Italian Coleslaw

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Just wonderful; creamy thanks to the parmesan; hot thanks to the chilli oil.

Italian Coleslaw

Serves: 4 – 6

This is a really sophisticated little number I pulled from Gourmet Traveller.

It speaks of the thinly sliced, super-fresh vegetables and herbs you throw in and with the parmesan, chilli oil and some seasoning, wow.

We had it with a glazed pork chop and some braised beans it was wonderful; it is hot, fresh, soaked up the rest of the plate and stood its own as a side. The next lunch served with a rare BBQed eye fillet and some hand-cut chips, it got even better.

Slaw is always good and this is a wonderful version of it.


180gm peas (de-thawed peas are fine or if using podded peas, start with 500gm )
¼ white cabbage, thinly sliced
Fennel bulb, thinly sliced
½ Spanish Onion, thinly sliced
3 radishes, thinly sliced
½ cup each (loosely packed) basil, mint and flat-leaf parsley, coarsely torn
¼ cup (firmly packed) watercress sprigs
1 tbsp salted capers, rinsed
40gm parmesan, finely grated
⅓ cup extra-virgin olive oil
2 tsp chilli oil
2 tbsp lemon juice


  1. If using podded peas, blanch peas in boiling salted water until tender (1 – 2 minutes), fresh and drain. If using frozen, de-thaw completely.
  2. Combine in a large bowl with cabbage, fennel, onion, radish, herbs, watercress, capers and parmesan and toss to combine.
  3. Just before serving, add oils and juice, season to taste and toss lightly to combine.

Omelette of Pork Mince, Preserved Radish and Spring Onion (Trung Chien Thit Bam)

Serves 2

I am so impressed with the Red Lantern cookbook (Secrets of the Red Lantern, Pauline Nguyen).

Having not cooked from it for a few years, I am back into it and everything I have cooked so far has been quite outstanding; the recipes are clear to follow and the book is generally an excellent read, with many stories behind the authors and the food.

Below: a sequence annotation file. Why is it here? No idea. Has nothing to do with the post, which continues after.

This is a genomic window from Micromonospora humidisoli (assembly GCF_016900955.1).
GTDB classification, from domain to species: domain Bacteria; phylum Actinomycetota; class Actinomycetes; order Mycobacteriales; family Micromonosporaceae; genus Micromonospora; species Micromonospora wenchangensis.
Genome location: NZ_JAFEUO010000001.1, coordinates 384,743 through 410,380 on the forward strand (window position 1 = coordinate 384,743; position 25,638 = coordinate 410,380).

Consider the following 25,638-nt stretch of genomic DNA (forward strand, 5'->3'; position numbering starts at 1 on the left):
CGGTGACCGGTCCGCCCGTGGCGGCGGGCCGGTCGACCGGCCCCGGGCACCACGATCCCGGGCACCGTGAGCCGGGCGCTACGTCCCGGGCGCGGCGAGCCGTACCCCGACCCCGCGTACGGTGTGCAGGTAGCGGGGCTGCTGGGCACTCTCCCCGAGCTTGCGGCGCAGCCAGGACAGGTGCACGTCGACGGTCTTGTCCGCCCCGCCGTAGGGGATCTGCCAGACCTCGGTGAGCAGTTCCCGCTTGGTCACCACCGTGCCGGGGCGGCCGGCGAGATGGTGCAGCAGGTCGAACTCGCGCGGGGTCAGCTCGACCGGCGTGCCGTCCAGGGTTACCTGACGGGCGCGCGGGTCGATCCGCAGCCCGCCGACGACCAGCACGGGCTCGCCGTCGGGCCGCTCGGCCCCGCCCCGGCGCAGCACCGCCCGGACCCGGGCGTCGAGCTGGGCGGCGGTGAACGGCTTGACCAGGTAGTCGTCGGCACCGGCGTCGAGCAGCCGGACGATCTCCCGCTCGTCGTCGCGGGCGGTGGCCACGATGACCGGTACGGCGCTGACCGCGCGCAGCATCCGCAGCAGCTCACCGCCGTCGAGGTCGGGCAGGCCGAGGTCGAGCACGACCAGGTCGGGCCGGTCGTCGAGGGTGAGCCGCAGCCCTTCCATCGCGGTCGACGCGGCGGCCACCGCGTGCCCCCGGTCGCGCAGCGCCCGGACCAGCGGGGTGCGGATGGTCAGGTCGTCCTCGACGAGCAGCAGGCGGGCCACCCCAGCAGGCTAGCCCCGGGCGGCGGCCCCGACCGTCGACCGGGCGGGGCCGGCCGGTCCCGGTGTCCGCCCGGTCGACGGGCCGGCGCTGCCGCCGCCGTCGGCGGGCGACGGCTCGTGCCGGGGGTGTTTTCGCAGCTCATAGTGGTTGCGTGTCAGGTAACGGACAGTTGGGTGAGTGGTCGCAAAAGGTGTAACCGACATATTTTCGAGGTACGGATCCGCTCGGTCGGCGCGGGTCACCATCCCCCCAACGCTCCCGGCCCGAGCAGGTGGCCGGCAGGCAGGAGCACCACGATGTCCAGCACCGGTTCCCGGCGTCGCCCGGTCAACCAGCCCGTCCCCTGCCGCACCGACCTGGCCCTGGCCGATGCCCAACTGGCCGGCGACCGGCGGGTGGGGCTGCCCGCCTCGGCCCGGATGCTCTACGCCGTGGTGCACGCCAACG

This omelette is great and reminded me of Neil Perry’s Blue Swimmer Crab omelette, not because they are similar in taste, but because of the freshness and lightness of the end-production. The spring onions with the fish sauce and browned pork is just great, surrounded by the fluffiness of the egg.

I had the omelette with sliced green chillis and spring onions, and a bowl of rice on the side.

This should become one of the long-day, too-hard-to-cook-but-should-cook-something recipes in your repertoire.


4 eggs
1/2 teaspoon salt
1/2 teaspoon cracked black pepper
1 teaspoon fish sauce
2 spring onions, white part only, sliced
1 tablespoon oil
1/2 small red onion (I used an eschalot)
2 garlic cloves, crushed
100g minced (ground) pork
1 tablespoon preserved radish (available from Asian Supermarkets, I found a Japanese brand providing a whole, slated radish and chopped it finely)


  1. In a bowl, whisk together the eggs, salt, pepper, fish sauce and sliced spring onions.
  2. Place a large non-stick frying pan over medium heat, add the oil and then fry the onion and garlic until soft and fragrant.
  3. Add the pork and preserved radish and continue to fry until browned.
  4. Pour the omelette mixture into the pan and cover with a lid; foil or a same-size fry pan will do.
  5. Cook until the base is golden brown and the top just set, slide out onto a plate folding if desired and serve.